It seems to be almost universally accepted that the UK is suffering from a shortage of housing. A perceived failure of the construction industry to build sufficient new homes is apparently what drove Chancellor George Osborne to introduce phase 1 of the ‘Help to Buy’ scheme. In a television interview earlier this month Bank of England Governor Mark Carney appeared to side with Mr Osborne.

> It is a truth universally acknowledged that UK house builders are not building enough new homes. There is a chronic shortage of housing in the UK, and unless something is done, it is only going to get worse. That is the received wisdom.

> But the received wisdom is wrong. Evidence for a UK housing shortage is at best hard to come by.

> In 2012, the number of dwellings in the UK rose by 0.6%. The UK population rose by 0.6%.

> And it’s not just 2012: the amount of housing per capita has been broadly stable for the past 15 years.

>If there were a shortage of housing, housing rents would be rising rapidly in real terms. They are not.

> The high level of house prices, relative to incomes, has nothing to do with a perceived shortage of housing and everything to do with a combination of exceptionally low mortgage rates, and subsidised access to mortgage credit.

> House prices are a key channel – perhaps, in the UK, the key channel – for the transmission of monetary policy.

> Once the normalisation of monetary policy begins, house prices will fall relative to incomes, and possibly outright. And this will happen even if the construction of new homes grinds to a halt.

UK housing shortage evident everywhere but the data

See also:
Futures Forum: Houses v Fields
Futures Forum: Devon: taxing second homes
Futures Forum: East Devon: taxing second homes
Futures Forum: 60,000 new homes
Futures Forum: Richard Rogers and the housing crisis
Futures Forum: Building between 240,000 and 245,000 homes a year
Futures Forum: Greenfield vs Brownfield
Futures Forum: Help to Buy: housebuilders and homeowners benefit...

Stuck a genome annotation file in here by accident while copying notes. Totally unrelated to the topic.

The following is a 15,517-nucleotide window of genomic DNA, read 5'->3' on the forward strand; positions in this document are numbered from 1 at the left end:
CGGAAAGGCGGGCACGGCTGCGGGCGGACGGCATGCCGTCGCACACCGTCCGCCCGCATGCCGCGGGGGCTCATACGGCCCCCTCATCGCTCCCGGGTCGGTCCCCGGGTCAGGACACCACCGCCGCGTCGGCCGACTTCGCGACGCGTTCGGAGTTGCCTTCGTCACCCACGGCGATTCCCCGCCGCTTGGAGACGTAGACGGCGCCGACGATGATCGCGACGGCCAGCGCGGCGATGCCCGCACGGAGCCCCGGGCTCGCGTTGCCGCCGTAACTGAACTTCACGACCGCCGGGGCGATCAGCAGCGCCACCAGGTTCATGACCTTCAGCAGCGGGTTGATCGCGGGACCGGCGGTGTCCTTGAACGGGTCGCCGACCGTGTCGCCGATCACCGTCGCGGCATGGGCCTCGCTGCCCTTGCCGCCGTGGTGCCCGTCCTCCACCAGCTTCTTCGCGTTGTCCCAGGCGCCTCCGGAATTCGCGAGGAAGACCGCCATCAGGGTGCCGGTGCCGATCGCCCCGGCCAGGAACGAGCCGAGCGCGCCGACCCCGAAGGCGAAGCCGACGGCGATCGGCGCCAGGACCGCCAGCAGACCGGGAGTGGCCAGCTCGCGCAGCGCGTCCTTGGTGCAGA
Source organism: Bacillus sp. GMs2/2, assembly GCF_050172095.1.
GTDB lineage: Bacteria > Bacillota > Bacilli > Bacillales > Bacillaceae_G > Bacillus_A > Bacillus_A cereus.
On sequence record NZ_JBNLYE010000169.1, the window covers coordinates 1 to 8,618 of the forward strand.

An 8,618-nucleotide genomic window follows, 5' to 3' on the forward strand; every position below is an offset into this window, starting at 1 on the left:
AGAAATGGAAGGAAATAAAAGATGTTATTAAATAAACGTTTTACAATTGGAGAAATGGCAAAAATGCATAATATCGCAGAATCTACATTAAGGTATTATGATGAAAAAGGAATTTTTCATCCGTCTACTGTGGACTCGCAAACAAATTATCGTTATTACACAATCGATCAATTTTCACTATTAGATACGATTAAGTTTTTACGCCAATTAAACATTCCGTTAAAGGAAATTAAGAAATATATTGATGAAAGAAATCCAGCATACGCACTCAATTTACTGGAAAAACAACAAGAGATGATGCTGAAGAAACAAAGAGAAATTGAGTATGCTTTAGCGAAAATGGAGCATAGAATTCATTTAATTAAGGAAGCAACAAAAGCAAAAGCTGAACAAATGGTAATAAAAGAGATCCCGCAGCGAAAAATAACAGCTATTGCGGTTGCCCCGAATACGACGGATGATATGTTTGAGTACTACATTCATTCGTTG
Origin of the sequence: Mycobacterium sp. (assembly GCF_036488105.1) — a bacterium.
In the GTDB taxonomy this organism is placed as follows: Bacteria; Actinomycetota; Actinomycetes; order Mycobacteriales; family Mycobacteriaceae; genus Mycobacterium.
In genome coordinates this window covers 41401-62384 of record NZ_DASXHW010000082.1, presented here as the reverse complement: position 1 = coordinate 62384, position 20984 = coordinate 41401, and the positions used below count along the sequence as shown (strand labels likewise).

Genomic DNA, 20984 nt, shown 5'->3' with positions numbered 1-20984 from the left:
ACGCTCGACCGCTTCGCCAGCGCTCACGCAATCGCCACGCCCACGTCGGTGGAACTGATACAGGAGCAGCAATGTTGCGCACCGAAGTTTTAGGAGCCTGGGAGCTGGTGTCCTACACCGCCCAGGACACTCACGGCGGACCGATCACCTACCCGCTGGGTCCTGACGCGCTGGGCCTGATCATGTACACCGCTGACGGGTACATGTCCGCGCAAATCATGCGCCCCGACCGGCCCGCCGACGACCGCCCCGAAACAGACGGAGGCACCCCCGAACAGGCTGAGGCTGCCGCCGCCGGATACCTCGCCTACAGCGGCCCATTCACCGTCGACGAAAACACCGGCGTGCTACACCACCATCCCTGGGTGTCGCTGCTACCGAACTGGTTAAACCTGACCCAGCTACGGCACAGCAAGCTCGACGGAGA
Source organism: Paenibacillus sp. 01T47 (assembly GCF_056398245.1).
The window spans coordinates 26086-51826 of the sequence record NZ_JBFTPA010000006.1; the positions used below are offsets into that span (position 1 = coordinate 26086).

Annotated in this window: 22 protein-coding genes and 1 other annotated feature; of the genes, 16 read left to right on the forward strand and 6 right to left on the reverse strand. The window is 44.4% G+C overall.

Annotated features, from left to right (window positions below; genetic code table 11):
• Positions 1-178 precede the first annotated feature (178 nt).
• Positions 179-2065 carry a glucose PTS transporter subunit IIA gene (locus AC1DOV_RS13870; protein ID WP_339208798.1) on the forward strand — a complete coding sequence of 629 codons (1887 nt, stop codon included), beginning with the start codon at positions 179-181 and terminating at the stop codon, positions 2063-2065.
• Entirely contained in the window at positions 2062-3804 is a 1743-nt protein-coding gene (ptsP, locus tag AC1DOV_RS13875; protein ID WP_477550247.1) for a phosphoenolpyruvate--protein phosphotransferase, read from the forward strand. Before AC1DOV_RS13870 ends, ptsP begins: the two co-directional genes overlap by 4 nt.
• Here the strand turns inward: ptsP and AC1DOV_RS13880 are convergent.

Futures Forum: Going, going, gone?... "Evidence from CPRE branches across England demonstrates that there is a growing threat to our most important landscapes from inappropriate development."
Futures Forum: Elderly to blame for housing crisis...?
Futures Forum: Housing: "it would be impossible to build to meet demand because there is a never-ending queue of people who want to move to Devon."
Futures Forum: Innovative solutions to the lack of affordable housing....... self-build alternatives...
Futures Forum: “We need the Government to address the chronic lack of affordable housing, take real steps to improve the private rented sector and to urgently consider the impact its cuts to housing benefit are having.”
Futures Forum: Allocating housing numbers in East Devon
Futures Forum: “We need a public that will be appalled by tiny rooms, lack of storage space, tiny windows, poor insulation."
Futures Forum: Migration, Sidmouth and East Devon
Futures Forum: Renting vs Buying in the South-West
Futures Forum: Greenfield and Brownfield
Futures Forum: Greenfield vs Brownfield: part two
Futures Forum: Greenfield vs Brownfield ... which is 'more expensive' ... and for whom?
Futures Forum: District Council to protest about 'planning bribes' ... "Intimidating councils into allowing consent to build on inappropriate sites for fear of losing at appeal and then not receiving the New Homes Bonus."
Futures Forum: "The haste with which local authorities have been hustled into producing their local plans and the pressure they’re under to produce the numbers of houses - has forced them to designate greenfield sites."
Futures Forum: "House prices in Britain are around 30% too high" >> "The solution to the UK housing crisis? Build on the green belt"
Futures Forum: The solution to East Devon's housing crisis? Build on the green belt
Futures Forum: Economics @ Transition Exeter: A land value tax